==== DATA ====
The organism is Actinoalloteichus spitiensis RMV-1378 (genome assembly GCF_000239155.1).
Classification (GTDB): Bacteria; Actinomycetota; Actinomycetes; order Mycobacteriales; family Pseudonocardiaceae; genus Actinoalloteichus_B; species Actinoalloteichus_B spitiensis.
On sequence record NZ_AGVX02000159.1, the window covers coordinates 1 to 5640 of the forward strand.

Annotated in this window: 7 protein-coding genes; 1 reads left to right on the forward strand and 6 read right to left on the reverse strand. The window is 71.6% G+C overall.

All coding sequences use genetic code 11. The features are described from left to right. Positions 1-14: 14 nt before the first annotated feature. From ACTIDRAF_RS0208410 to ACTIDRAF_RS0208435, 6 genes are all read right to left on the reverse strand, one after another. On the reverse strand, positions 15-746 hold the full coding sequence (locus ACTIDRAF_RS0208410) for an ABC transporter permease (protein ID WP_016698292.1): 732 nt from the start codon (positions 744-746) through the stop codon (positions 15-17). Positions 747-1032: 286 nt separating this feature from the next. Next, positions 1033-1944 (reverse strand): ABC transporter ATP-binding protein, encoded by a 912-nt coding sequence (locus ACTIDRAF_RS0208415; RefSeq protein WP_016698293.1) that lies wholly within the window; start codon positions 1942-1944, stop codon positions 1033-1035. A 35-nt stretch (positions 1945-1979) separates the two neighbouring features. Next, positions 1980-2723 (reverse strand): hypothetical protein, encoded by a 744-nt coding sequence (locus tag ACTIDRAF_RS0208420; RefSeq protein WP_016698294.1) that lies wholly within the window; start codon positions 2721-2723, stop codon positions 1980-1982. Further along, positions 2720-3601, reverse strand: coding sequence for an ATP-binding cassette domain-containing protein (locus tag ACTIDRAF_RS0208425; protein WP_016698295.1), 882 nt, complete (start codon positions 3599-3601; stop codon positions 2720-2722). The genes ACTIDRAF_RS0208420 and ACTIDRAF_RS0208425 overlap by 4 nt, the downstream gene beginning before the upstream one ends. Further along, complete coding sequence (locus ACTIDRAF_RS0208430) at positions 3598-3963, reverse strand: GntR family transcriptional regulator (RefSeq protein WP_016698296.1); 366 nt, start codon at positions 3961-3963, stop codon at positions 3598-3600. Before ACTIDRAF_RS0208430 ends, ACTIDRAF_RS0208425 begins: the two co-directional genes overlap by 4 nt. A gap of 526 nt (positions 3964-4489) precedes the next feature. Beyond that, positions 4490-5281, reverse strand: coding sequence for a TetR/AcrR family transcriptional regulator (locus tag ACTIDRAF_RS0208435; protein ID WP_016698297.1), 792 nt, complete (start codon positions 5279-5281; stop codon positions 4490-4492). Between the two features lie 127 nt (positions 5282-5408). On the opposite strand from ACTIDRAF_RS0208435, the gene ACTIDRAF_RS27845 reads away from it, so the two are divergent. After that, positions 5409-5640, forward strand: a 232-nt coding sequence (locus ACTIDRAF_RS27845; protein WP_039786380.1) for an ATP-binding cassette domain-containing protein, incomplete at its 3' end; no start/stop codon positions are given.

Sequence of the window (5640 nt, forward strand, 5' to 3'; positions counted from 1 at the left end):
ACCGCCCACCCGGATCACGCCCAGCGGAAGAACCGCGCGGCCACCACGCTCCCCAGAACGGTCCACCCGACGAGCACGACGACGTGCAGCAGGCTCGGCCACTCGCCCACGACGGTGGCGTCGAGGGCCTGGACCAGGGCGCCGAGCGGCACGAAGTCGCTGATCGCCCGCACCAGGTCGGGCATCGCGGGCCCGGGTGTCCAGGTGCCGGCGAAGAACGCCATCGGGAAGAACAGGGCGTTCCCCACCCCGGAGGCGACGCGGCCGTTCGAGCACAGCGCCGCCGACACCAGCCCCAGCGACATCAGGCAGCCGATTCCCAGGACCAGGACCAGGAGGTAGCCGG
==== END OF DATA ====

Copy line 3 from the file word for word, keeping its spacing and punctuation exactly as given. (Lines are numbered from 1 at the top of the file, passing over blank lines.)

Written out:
On sequence record NZ_AGVX02000159.1, the window covers coordinates 1 to 5640 of the forward strand.